Just the other day, I visited a friend of mine at his office. While I was waiting in the lobby, I happened to pick up a copy of Rolling Stone magazine and started leafing through it. Naturally, I was looking for pictures of tattooed, scantily clad, rock-and-roll babes. Much to my chagrin, my attention was captured by an actual article. (Proof, if I needed it, that I’m aging way too fast.)

The article was about our country’s dependency on foreign oil and how that was a bad thing. Apparently, the Citgo station under the Saudi Arabian desert had already pumped its best days. Doom and gloom about the world’s energy situation poured from the pages, leading me to believe that the good old days of fossil fuel were well and truly over.

The author went on to point out that in one year alone, the price of gas had jumped from $1.78 a gallon to more than $3, and the price of crude oil had jumped to $70. “Wait a minute,” I said to myself. “Something doesn’t seem quite right about that.”

When I flipped to the cover of the magazine, I figured out why. The issue was from the end of 2005. The first thing that popped into my head was, “Who in the hell leaves a magazine in the waiting room for three years?!” My second thought was, “Damn, this guy is right. Isn’t oil going for almost $100 a barrel now? Didn’t I just pay almost 4 bucks a gallon to fill up my guzzler?”

I turned back to the article and feverishly read through the pages to see what our bleak future looked like, but then my buddy finally appeared and took me into his office. I told him, “I wish your magazines in the waiting room had more pictures,” which earned me a puzzled look.

I forgot about that article during my visit, but as I was driving home, my thoughts circled back to it and I wished that I could remember the author’s name, or that I had at least ripped the article out of the magazine. I would love to see what this guy is writing about our current situation and what his predictions are for the future. (Then again, maybe not.)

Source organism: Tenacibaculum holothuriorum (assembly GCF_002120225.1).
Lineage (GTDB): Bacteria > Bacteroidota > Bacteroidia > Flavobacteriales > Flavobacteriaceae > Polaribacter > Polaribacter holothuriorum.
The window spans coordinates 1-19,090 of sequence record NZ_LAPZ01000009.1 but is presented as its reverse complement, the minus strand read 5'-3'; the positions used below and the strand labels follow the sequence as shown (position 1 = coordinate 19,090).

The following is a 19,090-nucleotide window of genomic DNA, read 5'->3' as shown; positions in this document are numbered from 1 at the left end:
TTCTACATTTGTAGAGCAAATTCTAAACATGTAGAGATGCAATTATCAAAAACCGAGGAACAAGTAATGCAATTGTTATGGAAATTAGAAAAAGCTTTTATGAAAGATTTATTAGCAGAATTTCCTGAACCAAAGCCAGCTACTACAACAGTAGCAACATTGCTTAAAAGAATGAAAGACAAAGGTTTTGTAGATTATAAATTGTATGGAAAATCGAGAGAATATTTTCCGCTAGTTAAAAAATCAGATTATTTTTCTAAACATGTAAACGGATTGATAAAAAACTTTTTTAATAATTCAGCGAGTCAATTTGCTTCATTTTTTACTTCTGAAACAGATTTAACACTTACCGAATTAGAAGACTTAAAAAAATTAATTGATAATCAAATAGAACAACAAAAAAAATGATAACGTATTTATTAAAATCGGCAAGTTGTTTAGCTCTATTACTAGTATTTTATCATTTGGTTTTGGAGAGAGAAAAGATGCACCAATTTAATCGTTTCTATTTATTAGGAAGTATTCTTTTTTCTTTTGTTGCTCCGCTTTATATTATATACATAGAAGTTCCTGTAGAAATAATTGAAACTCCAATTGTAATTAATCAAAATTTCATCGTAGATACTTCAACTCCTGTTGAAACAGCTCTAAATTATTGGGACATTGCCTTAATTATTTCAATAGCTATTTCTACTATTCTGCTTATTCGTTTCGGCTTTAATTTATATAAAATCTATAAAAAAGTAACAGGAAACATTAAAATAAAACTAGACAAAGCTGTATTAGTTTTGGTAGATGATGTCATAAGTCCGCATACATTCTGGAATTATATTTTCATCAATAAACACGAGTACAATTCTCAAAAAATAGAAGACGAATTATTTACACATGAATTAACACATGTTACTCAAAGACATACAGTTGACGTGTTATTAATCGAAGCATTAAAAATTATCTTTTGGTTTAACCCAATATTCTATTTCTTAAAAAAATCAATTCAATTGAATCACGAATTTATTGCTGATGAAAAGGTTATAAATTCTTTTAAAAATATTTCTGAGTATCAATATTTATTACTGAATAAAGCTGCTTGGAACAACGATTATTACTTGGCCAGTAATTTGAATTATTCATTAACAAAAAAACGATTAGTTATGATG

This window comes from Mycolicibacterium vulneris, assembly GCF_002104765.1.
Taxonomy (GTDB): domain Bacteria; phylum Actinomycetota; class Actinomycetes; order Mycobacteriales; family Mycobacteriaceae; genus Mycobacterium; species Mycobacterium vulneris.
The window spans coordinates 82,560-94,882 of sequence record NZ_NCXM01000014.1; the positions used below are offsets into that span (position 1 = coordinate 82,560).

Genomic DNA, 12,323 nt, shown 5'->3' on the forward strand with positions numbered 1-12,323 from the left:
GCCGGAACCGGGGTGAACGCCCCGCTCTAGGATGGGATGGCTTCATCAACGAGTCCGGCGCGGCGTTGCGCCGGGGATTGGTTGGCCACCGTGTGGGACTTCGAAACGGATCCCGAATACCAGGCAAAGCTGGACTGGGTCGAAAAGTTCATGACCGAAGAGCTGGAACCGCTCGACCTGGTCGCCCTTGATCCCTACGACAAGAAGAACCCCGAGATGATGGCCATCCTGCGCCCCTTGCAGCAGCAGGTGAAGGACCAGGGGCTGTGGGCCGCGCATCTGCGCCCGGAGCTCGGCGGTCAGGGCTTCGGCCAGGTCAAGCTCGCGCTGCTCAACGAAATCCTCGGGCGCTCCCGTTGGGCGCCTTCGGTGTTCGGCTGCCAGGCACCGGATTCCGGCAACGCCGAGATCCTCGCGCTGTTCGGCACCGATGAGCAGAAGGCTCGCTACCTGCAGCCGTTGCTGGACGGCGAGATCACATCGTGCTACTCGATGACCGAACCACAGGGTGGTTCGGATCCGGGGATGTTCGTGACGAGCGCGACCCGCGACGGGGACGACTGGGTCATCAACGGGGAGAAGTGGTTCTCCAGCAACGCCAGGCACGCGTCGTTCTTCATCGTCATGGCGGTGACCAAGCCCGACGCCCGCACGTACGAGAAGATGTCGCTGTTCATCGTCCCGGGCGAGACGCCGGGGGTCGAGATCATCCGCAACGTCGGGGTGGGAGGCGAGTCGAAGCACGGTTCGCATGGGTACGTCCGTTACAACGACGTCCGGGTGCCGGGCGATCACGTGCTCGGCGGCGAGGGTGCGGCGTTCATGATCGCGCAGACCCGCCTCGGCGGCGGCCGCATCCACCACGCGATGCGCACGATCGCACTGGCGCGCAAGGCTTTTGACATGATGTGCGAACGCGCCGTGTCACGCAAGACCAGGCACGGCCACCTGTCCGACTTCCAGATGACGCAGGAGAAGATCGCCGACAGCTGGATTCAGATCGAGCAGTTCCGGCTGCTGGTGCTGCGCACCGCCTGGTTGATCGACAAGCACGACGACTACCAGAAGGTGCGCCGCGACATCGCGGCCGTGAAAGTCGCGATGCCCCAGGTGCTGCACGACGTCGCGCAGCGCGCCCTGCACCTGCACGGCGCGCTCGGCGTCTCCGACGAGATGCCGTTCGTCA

Can you imagine if this author was a financial advisor and had sent that article to all his clients in 2005? If he were doing a marketing campaign today, I bet he would send the same article out again, along with an announcement that he was changing his name to Swami. Whatever Swami said at this point would be golden. Whether it was muni bonds, gold, or pork bellies — a positive mention of any of them would have his clients flooding him with investment dollars.

And there you have it — Bill’s marketing idea of the day. Sit back, pop a six-pack of Bud, and rack your brain for any predictions you might have made years ago. Make sure your predictions are about business. Try to avoid things you might have said to your children like, “You’ll poke your eye out,” or, “You’ll grow hair on your palms.” Try to keep it real.

Once you come up with a true prediction, you’ll want to type it up and put it on fancy, glossy paper. Put the approximate date you made your prediction in big bold letters at the top. Next, write down as much about your prediction as you can remember. Something like, “I don’t know what the market is going to do today, but I predict in 20 years it will be much higher! Put all your money into stocks.” — Swami Broker, October 1, 1987

Put on your Swami outfit and start passing out your marketing materials to everyone on the street. Be sure to offer another prediction for the future, as well as a way to invest in that prediction (preferably something about ethanol or biodiesel). When the prospects come to your office, start speaking in tongues as you slide over the new account forms.

My prediction is that, in no time, you’ll be able to afford that brand new Hummer you’ve always wanted.

Once a mildly amusing comedian and a recruiter for a top independent broker-dealer, Bill Miller now works as an industry wholesaler; reach him at writingbill@mac.com